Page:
Capital Markets Corporate

September 25, 2020

Our Weekly Newsletter


Across Instinctif Partners’ Financial Services team, we are always keeping an eye on the key developments taking place across the sector to evaluate their impact on the many businesses we work with. Here we share our picks of the week’s most interesting news, and our expert views.


Big Four release universal ESG reporting standards 
The Big Four accounting firms have jointly issued a universal reporting framework to measure firms’ environmental, social and governance standards. The move is being led by the International Business Council and aims to sign up the Council’s 130-strong membership to use the metrics. It is the first fully co-ordinated approach to ESG reporting. The release of the framework has been driven by mounting investor frustration over contradicting systems for measuring sustainability. If widely adopted, the framework should help investors effectively monitor firms’ ESG credentials to help inform decisions on where to allocate their capital. (From the FT, 22 September 2020)

Savers scramble to secure top rates 
Savers had less than 60 hours to sign up to the best savings rate on the market after a regional high street lender’s 1.2% easy-access deal was oversubscribed within three days. The sharp rise in demand for accounts offering just over 1% shows how hard savers are having to work to earn a return on their capital. None of the UK’s high street banks are offering above 0.01% on their easy-access accounts, contributing to a boom in interest for Government backed NS&I products. Preference to keep capital in easy-access accounts as opposed to looking to equities or bonds to earn returns may be driven by savers wanting to have quick access to their money to help weather financial strain as a result of further economic decline caused by the pandemic. (From The Times, 20 September 2020)

Global pandemic drives investment advisers to greater data consumption 
The coronavirus pandemic is accelerating greater data consumption among investment advisers. The increase is being driven in part by advisers seeking new and more effective ways to help clients better manage their private markets portfolios. Severe drops in economic activity, in part the outcome of the disruption caused by lockdown measures to curb the spread of the virus, and wild fluctuations in consumer spending is prompting investment advisers to build new data models which provide more responsive metrics to monitor portfolio performance. (From Private Equity News, 21 September 2020)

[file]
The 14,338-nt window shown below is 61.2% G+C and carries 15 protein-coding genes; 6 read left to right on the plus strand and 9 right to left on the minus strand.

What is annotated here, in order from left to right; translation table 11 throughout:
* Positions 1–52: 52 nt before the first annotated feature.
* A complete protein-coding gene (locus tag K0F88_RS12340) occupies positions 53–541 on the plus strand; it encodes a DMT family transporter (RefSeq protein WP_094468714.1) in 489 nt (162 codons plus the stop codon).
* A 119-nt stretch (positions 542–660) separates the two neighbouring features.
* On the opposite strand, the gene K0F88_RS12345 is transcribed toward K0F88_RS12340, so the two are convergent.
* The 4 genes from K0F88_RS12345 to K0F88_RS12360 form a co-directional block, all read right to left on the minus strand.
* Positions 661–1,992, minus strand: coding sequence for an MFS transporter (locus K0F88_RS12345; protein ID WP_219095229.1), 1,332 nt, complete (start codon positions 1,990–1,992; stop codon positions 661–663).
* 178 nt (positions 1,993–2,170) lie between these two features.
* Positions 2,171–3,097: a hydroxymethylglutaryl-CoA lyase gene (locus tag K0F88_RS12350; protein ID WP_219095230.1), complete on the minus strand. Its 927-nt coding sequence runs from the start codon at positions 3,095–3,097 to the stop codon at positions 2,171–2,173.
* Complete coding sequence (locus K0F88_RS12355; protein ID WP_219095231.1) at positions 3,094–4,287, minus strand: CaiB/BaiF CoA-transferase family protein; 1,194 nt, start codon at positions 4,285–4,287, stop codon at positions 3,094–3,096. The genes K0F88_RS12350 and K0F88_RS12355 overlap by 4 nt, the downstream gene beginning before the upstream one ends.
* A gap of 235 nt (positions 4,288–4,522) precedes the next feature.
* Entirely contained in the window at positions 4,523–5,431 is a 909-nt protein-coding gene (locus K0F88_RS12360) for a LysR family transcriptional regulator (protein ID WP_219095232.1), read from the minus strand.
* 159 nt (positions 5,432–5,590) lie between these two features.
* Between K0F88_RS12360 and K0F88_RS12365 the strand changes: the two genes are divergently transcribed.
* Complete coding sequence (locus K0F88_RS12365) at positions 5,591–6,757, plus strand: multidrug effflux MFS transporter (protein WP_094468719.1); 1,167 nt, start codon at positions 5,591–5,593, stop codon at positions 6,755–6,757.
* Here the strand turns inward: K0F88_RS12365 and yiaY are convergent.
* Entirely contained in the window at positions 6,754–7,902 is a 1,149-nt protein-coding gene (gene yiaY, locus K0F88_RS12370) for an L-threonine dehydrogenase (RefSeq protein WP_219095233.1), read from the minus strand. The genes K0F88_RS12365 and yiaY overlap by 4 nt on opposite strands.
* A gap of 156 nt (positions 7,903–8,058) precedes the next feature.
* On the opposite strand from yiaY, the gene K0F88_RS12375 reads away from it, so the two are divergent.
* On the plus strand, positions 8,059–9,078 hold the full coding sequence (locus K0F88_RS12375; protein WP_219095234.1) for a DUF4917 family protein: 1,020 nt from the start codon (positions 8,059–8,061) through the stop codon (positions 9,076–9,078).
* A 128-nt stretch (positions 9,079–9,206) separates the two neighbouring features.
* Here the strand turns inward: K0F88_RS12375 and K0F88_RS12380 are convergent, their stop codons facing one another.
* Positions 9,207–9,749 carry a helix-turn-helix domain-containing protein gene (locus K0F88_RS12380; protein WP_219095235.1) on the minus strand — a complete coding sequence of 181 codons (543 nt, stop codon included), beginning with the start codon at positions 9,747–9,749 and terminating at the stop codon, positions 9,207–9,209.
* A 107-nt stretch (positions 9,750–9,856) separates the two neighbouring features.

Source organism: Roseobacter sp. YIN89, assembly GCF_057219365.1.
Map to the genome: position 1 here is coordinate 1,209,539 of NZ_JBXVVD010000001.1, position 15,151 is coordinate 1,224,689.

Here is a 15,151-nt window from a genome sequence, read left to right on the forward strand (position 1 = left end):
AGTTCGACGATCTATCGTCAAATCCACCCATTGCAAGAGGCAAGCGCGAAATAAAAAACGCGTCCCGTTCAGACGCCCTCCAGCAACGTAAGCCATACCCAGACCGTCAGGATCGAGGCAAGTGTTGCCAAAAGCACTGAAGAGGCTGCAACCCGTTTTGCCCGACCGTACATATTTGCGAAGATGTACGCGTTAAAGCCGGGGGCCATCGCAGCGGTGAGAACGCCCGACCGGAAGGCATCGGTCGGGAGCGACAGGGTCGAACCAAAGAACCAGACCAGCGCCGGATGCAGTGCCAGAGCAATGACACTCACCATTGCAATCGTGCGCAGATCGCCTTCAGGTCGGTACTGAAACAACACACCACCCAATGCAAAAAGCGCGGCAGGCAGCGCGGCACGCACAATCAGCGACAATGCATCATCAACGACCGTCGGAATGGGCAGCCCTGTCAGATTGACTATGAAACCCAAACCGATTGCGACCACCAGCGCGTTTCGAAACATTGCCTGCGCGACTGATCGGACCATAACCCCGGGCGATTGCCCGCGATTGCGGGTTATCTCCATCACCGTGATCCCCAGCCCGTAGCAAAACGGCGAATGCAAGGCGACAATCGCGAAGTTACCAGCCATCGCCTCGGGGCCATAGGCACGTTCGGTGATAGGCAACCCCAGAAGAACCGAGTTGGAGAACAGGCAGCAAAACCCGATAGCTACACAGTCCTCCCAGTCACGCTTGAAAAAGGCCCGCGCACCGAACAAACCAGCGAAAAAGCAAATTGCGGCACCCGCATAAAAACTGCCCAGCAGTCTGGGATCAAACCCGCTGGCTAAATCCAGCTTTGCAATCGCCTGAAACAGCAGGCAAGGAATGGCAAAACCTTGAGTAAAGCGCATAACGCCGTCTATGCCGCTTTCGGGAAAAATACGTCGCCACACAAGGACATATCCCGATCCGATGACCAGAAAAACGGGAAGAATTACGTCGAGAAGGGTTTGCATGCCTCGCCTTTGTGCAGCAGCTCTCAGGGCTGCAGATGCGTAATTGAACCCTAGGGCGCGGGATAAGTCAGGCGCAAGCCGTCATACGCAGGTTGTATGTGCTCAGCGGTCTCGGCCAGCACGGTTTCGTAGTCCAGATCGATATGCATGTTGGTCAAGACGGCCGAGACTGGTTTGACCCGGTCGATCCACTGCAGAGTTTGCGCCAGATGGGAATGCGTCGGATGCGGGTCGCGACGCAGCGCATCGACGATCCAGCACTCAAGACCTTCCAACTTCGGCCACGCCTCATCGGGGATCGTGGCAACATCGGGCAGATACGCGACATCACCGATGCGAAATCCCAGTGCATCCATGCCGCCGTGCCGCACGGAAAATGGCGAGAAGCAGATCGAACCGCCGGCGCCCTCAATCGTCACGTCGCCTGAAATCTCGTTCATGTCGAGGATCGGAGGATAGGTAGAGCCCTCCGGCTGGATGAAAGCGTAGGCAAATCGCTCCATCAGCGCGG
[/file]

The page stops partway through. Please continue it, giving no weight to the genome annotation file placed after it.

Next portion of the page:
More borrowers to repay mortgage after age 65 
According to a survey from Hargreaves Lansdown, the number of people who expect to repay their mortgage after the age of 65 has risen from 11 per cent last year to 18 per cent. In addition, one in five mortgage borrowers who were aged 55 and over said they expected to repay the loan in their 70s, while 5% said they would never be able to repay it. The piece highlights that rising property prices are also having a significant effect in the sector, with borrowers taking longer to save a sufficient deposit and earn enough to qualify for a mortgage. (From FT Adviser, 22 September 2020) .

The financial watchdog may have finally brought insurers to heel  
The Financial Conduct Authority (FCA) has proposed a ban on insurers “price walking”; the practice of enticing customers with low and favourable rates, only to introduce price rises in the following years. It is noted that if the proposals are implemented in the second half of next year, anybody renewing their policy should be charged the same price as new customers. Through bringing this into effect, the FCA estimates that insurance customers will be better off by £3.7bn over a decade, assuming that savings in companies’ customer-acquisition costs will be passed directly onto consumers. (FromThe Guardian, 22 September 2020)